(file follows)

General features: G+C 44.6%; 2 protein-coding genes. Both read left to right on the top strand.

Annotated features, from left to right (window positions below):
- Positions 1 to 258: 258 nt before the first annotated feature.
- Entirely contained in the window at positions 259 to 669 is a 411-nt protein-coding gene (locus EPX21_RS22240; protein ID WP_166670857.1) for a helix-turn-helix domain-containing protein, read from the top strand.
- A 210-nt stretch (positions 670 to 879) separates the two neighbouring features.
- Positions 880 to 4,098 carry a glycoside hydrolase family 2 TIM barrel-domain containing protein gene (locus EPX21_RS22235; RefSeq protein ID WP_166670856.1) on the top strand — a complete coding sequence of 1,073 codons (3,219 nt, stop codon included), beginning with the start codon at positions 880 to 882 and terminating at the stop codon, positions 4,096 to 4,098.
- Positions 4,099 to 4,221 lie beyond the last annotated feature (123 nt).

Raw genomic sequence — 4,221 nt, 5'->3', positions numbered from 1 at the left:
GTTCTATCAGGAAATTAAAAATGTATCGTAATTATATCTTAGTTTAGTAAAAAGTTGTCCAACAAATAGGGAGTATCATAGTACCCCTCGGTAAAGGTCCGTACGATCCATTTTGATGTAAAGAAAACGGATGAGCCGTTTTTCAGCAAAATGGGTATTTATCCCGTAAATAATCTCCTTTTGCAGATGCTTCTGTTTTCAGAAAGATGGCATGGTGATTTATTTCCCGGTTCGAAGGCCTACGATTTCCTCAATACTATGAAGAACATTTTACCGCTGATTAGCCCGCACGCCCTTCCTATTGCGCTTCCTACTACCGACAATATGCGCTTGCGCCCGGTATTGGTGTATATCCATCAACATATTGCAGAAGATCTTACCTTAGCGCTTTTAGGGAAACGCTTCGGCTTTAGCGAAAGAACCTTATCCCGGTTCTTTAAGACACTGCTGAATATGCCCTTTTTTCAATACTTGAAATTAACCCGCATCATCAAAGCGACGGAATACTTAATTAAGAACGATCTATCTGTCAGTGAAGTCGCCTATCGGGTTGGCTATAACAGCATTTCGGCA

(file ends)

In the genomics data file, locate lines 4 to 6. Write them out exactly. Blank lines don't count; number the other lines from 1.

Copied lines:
- Entirely contained in the window at positions 259 to 669 is a 411-nt protein-coding gene (locus EPX21_RS22240; protein ID WP_166670857.1) for a helix-turn-helix domain-containing protein, read from the top strand.
- A 210-nt stretch (positions 670 to 879) separates the two neighbouring features.
- Positions 880 to 4,098 carry a glycoside hydrolase family 2 TIM barrel-domain containing protein gene (locus EPX21_RS22235; RefSeq protein ID WP_166670856.1) on the top strand — a complete coding sequence of 1,073 codons (3,219 nt, stop codon included), beginning with the start codon at positions 880 to 882 and terminating at the stop codon, positions 4,096 to 4,098.